RPM Wines

RPM is a partnership of Nathan Roberts, Rajat Parr, and Duncan Meyers, whose initials created the winery name. The first RPM vintage was from 2011. The winery focuses exclusively on Gamay Noir, from the same two Placerville-area sites where Steve Edmunds has sourced his Gamay over the years – Witters and Barsotti vineyards. The 2014 Gamay Noir was poured at the Arnot-Roberts table. Made with partial carbonic maceration, this displayed aromas of black cherry and raspberry fruit, fresh herbs, and touches of spice and earth, along with a silky texture and fine tannins on the long finish. Tasty now but this has the structure to age for a few years too – the best RPM Gamay yet.

Ryme Cellars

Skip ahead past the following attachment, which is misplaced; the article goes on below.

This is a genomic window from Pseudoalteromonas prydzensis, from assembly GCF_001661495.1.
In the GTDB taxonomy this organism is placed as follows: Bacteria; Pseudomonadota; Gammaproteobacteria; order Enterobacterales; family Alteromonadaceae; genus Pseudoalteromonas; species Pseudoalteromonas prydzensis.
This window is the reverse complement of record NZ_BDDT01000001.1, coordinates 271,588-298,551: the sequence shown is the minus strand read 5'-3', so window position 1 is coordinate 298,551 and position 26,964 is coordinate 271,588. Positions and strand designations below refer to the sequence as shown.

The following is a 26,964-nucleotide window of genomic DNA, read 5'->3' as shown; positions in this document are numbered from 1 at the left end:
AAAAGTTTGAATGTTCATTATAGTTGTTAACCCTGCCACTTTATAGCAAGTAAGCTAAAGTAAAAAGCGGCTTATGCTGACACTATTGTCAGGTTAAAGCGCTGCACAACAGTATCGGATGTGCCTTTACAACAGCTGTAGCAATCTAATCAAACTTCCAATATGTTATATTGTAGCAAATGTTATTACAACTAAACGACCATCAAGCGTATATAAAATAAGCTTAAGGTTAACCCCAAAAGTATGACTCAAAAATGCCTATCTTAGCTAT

Ryme Cellars was founded in 2007 by Ryan and Megan Glaab – the first two letters of their first names form the winery name. They work mostly with less-common California grape varieties for Ryme, while they also make Chardonnay and Pinot under the Verse label. Ryan was on hand to pour at the event, and I tasted six of the Ryme wines – 2013 “Crackling Carignane,” 2015 “Hers” Vermentino, 2014 “His” Vermentino, 2013 Ribolla Gialla, 2014 Cabernet Franc, and 2012 Aglianico. From old vines at Testa Vineyard in Mendocino’s Redwood Valley, the “Crackling Carignane” is a sparkling wine made by the Pétillant Naturel technique, bottled at 0.5 brix and disgorged this year. This featured bright red fruit, earth, herb, and lees aromas, lightly bubbly with a clean, fresh finish – a very pleasant “pet nat.” The “Hers” and “His” versions of Vermentino, both sourced from Francis Mahoney’s Las Brisas Vineyard in Carneros, always make for a fascinating contrast. “Hers” is whole-cluster pressed, settled and racked into stainless steel and neutral oak, and bottled early. “His” is destemmed and fermented on the skins, then aged in older oak for about 10 months. The “Hers” displayed pear and stone fruit, floral and herbal notes, and a touch of wet stone on the nose, with a lively mouthfeel and finish, while “His” showed the more phenolic skin-fermented character with less upfront fruit and more earth and dried herb aromas and a noticeable tannic grip on the finish. The Ribolla was fermented and left on the skins for six months – this had lots of spice and earth on the nose, with apple and pear fruit in the background and a moderately tannic finish. The Cabernet Franc, from Alegría Vineyard in Russian River Valley, was fermented entirely with whole clusters and partial carbonic maceration, and showed somewhat stemmy aromas along with other herbal, floral, and red fruit notes – this seemed a bit closed down but has the potential to develop nicely with some time in the cellar. The final wine as the Aglianico, from Luna Matta Vineyard on the Westside of Paso Robles – dark, spicy, earthy, and savory, with full body and huge tannins, another wine that will need bottle age. My favorites of this strong overall line-up were the “Crackling Carignane” and “Hers” Vermentino.